Images of the Laetoli A3 footprint (top) length matched to Laetoli G1 (bottom). (b) Plot comparing foot length to forefoot width in adult and juvenile humans and bipedal chimpanzees. (c) Histogram of Mahalanobis distances between the mean modern human footprint and the averages of two randomly drawn human footprints. (Nature)

Images of the Laetoli A3 footprint (top) length matched to Laetoli G1 (bottom). (b) Plot comparing foot length to forefoot width in adult and juvenile humans and bipedal chimpanzees. (c) Histogram of Mahalanobis distances between the mean modern human footprint and the averages of two randomly drawn human footprints. ( Nature)

While working on her doctoral dissertation at Dartmouth College in New Hampshire in the late 2010s, anthropology graduate student Ellison McNutt read about the alleged bear footprints that Mary Leakey and her compatriots had discovered at the famed Laetoli site. Knowing their identification was still controversial, she came up with an idea. She wanted to perform a more in-depth study of the fossilized footprints, before comparing them to footprints made by real bears to see if there really was a good match.

“Given the increasing evidence for locomotor and species diversity in the hominin fossil record over the past 30 years, these unusual prints deserved another look,” McNutt, who now teaches anatomy at the Heritage College of Osteopathic Medicine at Ohio University, explained in a Dartmouth College press release .

The Kilham Bear Center, a wildlife rescue and rehabilitation facility, was located just a few miles away from Dartmouth. This gave McNutt the chance to obtain as many bear footprints as she needed to make a comprehensive comparison.

McNutt’s idea attracted the attention of other academics. In 2019, a team of scientists led by University of Colorado-Denver anthropologist Charles Musiba traveled to Laetoli to take new measurements, photographs, and 3-D images of several of the Site A footprints. Later, after the freshly obtained evidence had been examined more closely, members of the research team compared the Site A prints to those made by bears, chimpanzees, and modern-day humans, seeking the closest match.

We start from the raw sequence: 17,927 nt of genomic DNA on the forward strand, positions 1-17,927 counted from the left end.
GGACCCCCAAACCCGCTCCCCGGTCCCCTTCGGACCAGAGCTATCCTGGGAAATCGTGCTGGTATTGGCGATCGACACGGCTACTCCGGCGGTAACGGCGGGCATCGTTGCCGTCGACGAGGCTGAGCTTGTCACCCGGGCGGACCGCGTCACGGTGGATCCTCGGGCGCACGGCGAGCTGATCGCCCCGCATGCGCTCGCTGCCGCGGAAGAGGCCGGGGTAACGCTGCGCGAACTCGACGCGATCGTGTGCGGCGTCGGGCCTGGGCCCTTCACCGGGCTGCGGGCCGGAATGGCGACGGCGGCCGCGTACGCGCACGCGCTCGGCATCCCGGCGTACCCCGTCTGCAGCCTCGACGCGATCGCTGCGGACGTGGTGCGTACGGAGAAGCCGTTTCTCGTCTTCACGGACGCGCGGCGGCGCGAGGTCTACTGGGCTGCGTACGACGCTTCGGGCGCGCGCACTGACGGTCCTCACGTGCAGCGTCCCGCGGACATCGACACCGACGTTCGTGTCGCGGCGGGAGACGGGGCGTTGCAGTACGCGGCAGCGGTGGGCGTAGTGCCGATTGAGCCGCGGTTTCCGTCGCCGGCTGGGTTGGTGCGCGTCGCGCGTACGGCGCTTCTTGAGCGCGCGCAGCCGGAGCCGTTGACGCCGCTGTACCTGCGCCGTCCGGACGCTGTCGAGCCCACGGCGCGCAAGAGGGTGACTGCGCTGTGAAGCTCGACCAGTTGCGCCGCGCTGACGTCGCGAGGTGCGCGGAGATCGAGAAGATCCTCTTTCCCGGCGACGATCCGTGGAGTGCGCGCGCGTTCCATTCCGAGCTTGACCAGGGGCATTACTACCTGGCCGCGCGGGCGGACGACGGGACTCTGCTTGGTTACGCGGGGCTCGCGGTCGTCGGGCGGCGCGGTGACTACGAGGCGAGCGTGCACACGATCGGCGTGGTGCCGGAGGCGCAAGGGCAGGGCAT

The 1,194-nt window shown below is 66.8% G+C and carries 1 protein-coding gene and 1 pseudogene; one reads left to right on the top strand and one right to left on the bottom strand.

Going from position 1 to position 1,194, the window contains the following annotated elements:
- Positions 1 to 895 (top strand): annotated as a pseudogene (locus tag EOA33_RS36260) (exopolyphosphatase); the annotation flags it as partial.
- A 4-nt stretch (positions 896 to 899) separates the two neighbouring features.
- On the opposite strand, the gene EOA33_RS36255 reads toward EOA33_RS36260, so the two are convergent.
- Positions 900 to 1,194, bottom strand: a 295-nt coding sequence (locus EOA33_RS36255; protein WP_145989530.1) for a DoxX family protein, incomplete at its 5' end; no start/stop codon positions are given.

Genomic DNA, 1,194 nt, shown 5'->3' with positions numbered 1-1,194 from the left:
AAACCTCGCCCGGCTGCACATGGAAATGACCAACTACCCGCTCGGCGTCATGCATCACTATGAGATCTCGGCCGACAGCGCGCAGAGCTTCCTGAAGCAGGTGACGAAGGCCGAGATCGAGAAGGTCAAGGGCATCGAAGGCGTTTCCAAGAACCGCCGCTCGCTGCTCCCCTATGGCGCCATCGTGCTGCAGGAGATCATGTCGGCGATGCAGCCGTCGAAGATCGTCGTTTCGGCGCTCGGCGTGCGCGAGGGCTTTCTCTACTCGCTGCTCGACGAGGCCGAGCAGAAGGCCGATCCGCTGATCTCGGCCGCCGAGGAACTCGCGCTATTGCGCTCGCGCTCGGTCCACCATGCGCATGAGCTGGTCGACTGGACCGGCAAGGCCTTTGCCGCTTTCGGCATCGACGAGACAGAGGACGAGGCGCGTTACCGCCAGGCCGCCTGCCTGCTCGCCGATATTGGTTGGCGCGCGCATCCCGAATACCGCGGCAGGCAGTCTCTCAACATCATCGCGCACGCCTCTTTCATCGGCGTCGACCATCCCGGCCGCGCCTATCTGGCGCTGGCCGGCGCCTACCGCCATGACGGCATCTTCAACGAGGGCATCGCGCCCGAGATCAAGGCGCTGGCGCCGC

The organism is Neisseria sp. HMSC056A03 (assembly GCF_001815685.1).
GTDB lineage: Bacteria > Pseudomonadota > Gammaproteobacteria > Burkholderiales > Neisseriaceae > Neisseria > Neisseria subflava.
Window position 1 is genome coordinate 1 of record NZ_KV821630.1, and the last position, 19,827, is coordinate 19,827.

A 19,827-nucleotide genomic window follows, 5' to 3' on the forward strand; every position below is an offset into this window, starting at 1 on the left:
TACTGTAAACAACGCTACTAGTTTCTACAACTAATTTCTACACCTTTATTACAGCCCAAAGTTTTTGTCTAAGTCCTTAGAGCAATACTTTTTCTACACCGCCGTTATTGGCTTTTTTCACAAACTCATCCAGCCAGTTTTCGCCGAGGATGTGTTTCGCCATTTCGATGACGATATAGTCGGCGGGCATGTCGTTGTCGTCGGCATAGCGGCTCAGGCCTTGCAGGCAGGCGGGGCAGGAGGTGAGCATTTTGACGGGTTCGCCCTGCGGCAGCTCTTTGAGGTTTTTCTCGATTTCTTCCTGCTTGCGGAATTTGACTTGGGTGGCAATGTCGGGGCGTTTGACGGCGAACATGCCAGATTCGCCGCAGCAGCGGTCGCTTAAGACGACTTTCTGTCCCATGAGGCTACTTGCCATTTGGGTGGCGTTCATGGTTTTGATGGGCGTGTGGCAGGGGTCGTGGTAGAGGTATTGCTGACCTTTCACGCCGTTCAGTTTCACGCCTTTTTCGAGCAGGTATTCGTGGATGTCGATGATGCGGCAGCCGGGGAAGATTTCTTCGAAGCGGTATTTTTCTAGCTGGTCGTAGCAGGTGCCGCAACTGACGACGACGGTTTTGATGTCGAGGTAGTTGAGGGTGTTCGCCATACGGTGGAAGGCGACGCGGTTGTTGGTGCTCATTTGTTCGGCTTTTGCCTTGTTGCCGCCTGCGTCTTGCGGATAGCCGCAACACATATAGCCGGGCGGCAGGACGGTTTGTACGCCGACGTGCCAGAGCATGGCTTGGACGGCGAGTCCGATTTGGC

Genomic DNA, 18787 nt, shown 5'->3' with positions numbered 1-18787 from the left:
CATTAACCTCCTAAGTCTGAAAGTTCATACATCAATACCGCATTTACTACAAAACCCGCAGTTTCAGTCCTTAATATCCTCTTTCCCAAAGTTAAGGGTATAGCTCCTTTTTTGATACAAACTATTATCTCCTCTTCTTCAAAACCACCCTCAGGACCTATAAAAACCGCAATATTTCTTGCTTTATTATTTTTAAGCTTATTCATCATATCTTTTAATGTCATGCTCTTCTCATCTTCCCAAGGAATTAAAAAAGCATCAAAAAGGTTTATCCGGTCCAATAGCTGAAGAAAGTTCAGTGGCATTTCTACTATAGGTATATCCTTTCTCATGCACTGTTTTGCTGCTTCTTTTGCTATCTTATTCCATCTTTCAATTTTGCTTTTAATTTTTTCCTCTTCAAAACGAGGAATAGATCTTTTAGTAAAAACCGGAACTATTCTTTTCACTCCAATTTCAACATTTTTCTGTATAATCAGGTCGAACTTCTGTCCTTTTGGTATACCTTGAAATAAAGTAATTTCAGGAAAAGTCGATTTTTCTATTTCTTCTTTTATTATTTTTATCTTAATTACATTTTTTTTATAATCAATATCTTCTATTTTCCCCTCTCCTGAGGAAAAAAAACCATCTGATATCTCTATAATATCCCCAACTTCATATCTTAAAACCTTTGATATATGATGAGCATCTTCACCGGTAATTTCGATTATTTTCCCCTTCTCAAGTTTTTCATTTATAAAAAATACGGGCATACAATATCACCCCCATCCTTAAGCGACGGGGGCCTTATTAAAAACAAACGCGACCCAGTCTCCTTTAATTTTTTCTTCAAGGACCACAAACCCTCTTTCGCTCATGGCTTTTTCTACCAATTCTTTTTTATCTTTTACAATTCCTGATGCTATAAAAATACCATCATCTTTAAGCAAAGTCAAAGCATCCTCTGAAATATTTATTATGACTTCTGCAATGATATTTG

Research team members, Anjali Prabhat and Catherine Miller survey Laetoli Site A to identify the location of the bipedal footprints. (Jeremy DeSilva / Dartmouth College)

Research team members, Anjali Prabhat and Catherine Miller survey Laetoli Site A to identify the location of the bipedal footprints. (Jeremy DeSilva / Dartmouth College )

Back in New Hampshire, McNutt and her closest collaborator, Dartmouth College anthropology professor Jeremy DeSilva, visited the bear center on several occasions, and with the cooperation of its staff they were able to collect many samples of footprints made by bears walking on two feet to in order to reach specially prepared snacks. The scientists also watched over 50 hours of video footage of bears in the wild, to see how often they actually walked on two feet in their natural living environment.

Through careful and diligent work, McNutt and her team members were able to debunk the bear hypothesis for the Site A footprints once and for all.

“As bears walk, they take very wide steps, wobbling back and forth,” DeSilva explained. “They are unable to walk with a gait similar to that of the Site A footprints, as their hip musculature and knee shape does not permit that kind of motion and balance.”